Also the composite to be formed need not necessarily be limited to two alloy components since a plurality of alloys of the same base metal, each of which have one or more properties desired to be established in the composite to supply or mask a deficiency in such property in the other components, are contemplated. Thus, in using the term bi-alloy composite herein, the term is intended to include a composite containing more than one component and is not limited to a composite containing only two components. The essential is that the composite provide a combination of properties derived from the components not present in combination in any one component nor in an alloy or diffusion of the components.
Finally the concept includes bi-alloy composites of a plurality of alloys of the same base metal without being limited necessarily to alloys of titanium, since the principles of the invention can be realized with alloys of other base metals.
The new products and procedures of the invention, accordingly provide for the manufacture of titanium base mill products having a combination of properties heretofore unknown in the art; provide for overcoming the existing 900 FH1000 F. elevated temperature limitation on the practical use of titanium alloys; provide new composite products having the advantages, characteristics, properties, combination of properties and uses indicated; solve problems and satisfy needs existing in the art; eliminate difliculties heretofore encountered in the art; and obtain the new results described in a simple manner.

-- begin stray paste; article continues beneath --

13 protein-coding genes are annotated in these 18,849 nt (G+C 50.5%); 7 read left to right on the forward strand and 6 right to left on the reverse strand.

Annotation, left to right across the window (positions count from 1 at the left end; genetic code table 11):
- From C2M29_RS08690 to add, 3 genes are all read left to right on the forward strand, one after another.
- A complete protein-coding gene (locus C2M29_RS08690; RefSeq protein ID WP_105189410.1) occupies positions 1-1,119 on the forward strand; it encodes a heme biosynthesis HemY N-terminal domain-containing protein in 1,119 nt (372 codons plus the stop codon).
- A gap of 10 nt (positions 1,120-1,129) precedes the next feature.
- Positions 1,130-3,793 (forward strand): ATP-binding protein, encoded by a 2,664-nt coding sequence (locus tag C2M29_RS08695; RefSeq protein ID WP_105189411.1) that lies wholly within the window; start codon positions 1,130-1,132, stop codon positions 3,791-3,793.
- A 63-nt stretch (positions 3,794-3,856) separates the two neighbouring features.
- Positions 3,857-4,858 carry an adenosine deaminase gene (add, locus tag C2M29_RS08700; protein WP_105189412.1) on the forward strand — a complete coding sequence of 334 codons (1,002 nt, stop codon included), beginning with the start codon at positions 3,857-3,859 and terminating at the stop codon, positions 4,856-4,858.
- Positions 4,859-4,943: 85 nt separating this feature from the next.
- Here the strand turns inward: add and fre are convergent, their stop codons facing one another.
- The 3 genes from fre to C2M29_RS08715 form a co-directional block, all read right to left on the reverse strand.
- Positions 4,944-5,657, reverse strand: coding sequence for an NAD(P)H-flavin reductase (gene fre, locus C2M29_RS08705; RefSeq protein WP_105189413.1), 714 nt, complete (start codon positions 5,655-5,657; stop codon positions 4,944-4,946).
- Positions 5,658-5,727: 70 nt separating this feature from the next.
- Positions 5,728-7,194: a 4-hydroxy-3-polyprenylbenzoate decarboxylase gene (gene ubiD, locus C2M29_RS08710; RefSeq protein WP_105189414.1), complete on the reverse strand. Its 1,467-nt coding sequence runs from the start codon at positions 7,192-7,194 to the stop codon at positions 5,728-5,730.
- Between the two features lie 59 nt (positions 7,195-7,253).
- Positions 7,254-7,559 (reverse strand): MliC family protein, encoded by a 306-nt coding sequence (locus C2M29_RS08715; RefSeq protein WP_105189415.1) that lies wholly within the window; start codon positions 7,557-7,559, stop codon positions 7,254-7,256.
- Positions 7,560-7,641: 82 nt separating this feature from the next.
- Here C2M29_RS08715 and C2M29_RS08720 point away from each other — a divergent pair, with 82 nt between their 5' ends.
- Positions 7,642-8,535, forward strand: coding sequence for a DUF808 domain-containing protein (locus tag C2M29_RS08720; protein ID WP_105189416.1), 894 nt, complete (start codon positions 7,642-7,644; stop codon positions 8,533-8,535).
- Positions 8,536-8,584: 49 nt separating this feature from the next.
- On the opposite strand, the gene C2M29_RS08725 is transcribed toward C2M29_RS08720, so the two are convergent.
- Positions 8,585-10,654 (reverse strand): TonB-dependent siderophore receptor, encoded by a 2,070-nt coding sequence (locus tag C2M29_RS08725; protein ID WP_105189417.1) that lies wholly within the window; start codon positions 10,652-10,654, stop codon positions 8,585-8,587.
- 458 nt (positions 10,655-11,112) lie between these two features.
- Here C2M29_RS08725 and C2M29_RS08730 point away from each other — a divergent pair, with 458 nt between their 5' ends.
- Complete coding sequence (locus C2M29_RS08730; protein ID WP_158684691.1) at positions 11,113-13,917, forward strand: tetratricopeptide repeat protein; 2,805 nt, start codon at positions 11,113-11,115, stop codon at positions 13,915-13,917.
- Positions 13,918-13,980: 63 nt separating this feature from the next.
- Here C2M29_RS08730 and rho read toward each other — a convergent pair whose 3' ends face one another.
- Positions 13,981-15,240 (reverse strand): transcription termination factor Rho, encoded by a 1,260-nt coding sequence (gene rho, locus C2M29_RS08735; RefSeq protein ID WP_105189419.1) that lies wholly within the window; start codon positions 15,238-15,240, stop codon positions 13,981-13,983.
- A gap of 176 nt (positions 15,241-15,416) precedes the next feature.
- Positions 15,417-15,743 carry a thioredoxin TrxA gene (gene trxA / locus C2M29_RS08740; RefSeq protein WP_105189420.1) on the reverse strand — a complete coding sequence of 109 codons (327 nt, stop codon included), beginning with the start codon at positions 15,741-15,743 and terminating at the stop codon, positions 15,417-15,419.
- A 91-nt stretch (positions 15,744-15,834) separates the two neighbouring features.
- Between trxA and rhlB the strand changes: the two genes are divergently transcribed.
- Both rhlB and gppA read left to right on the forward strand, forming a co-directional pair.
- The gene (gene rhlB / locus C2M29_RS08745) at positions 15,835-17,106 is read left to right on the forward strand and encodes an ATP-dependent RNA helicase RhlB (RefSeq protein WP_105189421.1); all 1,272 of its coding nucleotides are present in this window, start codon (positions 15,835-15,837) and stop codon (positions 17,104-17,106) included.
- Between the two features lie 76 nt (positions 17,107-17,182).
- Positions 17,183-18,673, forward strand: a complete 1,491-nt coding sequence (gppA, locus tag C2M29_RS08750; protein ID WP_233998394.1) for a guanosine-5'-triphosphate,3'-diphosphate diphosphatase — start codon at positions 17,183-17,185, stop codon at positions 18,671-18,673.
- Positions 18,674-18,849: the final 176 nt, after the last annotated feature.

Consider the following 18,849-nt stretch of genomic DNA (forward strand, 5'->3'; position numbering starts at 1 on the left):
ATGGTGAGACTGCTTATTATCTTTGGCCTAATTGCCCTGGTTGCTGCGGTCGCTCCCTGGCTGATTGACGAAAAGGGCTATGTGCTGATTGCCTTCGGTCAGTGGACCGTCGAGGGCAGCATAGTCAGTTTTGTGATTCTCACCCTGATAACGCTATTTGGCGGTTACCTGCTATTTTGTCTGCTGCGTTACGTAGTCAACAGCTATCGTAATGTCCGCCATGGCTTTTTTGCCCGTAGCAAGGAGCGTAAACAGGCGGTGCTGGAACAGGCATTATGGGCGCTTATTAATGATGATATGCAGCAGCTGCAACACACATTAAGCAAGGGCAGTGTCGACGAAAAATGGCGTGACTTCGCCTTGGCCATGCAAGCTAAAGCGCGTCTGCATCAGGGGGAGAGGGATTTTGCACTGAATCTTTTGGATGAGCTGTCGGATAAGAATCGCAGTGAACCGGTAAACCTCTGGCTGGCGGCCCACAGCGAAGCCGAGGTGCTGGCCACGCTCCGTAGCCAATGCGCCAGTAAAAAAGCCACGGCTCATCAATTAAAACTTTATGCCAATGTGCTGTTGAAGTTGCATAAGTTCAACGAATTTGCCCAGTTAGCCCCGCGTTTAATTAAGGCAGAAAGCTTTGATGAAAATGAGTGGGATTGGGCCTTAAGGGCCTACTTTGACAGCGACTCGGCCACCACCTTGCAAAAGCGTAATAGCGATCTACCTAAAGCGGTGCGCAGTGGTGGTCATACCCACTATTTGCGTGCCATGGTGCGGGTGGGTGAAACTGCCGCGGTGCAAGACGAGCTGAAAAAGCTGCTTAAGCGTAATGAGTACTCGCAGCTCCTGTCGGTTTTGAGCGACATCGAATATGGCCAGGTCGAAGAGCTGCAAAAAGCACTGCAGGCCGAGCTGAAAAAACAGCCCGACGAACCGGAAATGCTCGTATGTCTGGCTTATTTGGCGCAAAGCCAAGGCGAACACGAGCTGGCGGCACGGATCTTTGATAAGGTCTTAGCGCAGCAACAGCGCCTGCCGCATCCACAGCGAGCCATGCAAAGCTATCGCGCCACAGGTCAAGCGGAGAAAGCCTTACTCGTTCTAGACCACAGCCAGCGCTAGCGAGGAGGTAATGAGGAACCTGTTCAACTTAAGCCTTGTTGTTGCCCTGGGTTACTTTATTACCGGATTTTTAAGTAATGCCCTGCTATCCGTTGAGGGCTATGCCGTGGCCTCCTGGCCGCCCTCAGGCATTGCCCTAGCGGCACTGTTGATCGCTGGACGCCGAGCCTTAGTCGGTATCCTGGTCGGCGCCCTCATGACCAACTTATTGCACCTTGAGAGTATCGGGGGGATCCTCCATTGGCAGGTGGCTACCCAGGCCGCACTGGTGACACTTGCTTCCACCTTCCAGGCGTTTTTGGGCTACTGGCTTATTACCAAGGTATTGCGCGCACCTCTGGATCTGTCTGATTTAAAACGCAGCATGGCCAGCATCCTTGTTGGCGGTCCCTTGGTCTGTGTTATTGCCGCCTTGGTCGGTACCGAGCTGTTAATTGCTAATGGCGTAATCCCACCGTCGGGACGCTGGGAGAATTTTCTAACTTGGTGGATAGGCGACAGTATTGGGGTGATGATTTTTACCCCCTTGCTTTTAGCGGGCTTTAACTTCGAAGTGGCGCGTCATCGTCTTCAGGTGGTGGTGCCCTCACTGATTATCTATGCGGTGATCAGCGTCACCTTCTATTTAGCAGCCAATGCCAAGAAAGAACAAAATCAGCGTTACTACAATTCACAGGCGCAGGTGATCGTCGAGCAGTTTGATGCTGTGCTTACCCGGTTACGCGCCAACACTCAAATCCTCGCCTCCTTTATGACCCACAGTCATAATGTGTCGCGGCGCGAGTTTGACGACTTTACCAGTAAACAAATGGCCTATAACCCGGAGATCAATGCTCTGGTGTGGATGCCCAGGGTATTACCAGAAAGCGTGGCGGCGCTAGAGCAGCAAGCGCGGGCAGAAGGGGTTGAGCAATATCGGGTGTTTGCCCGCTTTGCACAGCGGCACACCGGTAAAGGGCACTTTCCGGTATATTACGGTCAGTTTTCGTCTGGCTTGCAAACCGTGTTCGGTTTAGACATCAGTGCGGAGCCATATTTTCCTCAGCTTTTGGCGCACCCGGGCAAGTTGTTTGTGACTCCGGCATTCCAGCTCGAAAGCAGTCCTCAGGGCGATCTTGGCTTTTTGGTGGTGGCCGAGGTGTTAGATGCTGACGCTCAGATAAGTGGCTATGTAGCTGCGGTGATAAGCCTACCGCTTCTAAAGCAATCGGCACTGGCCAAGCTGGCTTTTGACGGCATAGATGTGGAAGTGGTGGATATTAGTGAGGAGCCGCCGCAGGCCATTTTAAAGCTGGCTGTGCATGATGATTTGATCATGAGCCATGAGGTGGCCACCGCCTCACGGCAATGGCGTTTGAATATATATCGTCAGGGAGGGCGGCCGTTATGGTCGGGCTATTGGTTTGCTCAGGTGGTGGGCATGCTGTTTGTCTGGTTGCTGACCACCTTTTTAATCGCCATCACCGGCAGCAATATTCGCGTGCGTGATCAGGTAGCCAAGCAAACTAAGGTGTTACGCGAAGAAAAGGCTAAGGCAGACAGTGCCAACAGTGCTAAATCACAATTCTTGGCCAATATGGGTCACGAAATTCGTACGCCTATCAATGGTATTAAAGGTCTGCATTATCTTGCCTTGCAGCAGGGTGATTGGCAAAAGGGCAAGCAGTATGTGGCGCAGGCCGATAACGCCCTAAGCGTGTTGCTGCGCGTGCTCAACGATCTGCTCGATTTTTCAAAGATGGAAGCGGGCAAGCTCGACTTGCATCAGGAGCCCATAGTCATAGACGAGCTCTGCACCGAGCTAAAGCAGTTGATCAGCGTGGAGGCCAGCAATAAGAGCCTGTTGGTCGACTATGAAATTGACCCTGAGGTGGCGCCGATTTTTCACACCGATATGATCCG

In the foregoing description certain terms have been used for brevity, clearness and understanding; but no unnecessary limitations are to be implied therefrom beyond the requirements of the prior art, because such terms are used for descriptive purposes herein and are intended to be broadly construed.
Moreover, the description and illustration of the invention and the new procedure and products are by way of example and the scope of the invention is not limited to exact details described, because various products may be made without departing from the fundamental concepts and principles of the invention.
Having now described the features, concepts, discoveries and principles of the invention, the characteristics,
properties and manufacture of the new bi-alloy composite wrought mill products, and the advantageous, new and useful results obtained; the new concepts, discoveries, principles, procedures, methods, steps, compositions, composites, products and combined products characterizing properties, and mechanical equivalents obvious to those skilled in the art are set forth in the appended claims.
1. A wrought mill product composite consisting twothirds by weight of a Ti-6Al-4V alloy component, and one-third of a Ii-20Cb-7.5Al alloy components; in which said alloy components comprise blended, high-purity, shot-formed particles consolidated by plastic deformation with a metallurgical interparticle bond; in which the composite has ductility of about 9% room temperature elongation, and 0.2% offset yield strength of about 50,000 p.s.i. and ultimate strength of about 69,000 p.s.i. at 1200 F.; in which the Ti-6Al-4V alloy component has only 25,000 p.s.i. yield strength at 1200 F.; and in which the Ti-20Cb-7.5Al alloy component is brittle at room temperature.
2. A wrought mill product composite consisting twothirds by weight of a titanium base alloy first component selected from the group consisting of a Ti-6Al-4V alloy and a Ti-8Al-lMo-1V alloy, and one-third of a Ti-20Cb- 7.5Al alloy second component; in which said alloy components comprise blended, high-purity, shot-formed particles consolidated by plastic deformation with a metallurgical interparticle bond.
3. A wrought mill product composite as defined in claim 2 in which the first component is ductile at room temperature and has only 25,000 p.s.i. yield strength at 1200 F.; in which the second component is brittle at room temperature; and in which the mill product composite has ductility of about 9% room temperature elongation, and 0.2% offset yield strength of about 50,000 p.s.i. and ultimate strength of about 69,000 p.s.i. at 1200 F.
References Cited UNITED STATES PATENTS 3,220,808 11/1965 Davies 29l98 3,235,346 2/1966 Hucke 29l9l.2 3,293,006 12/1966 Bartz 29182 HY LAND BIZOT, Primary Examiner.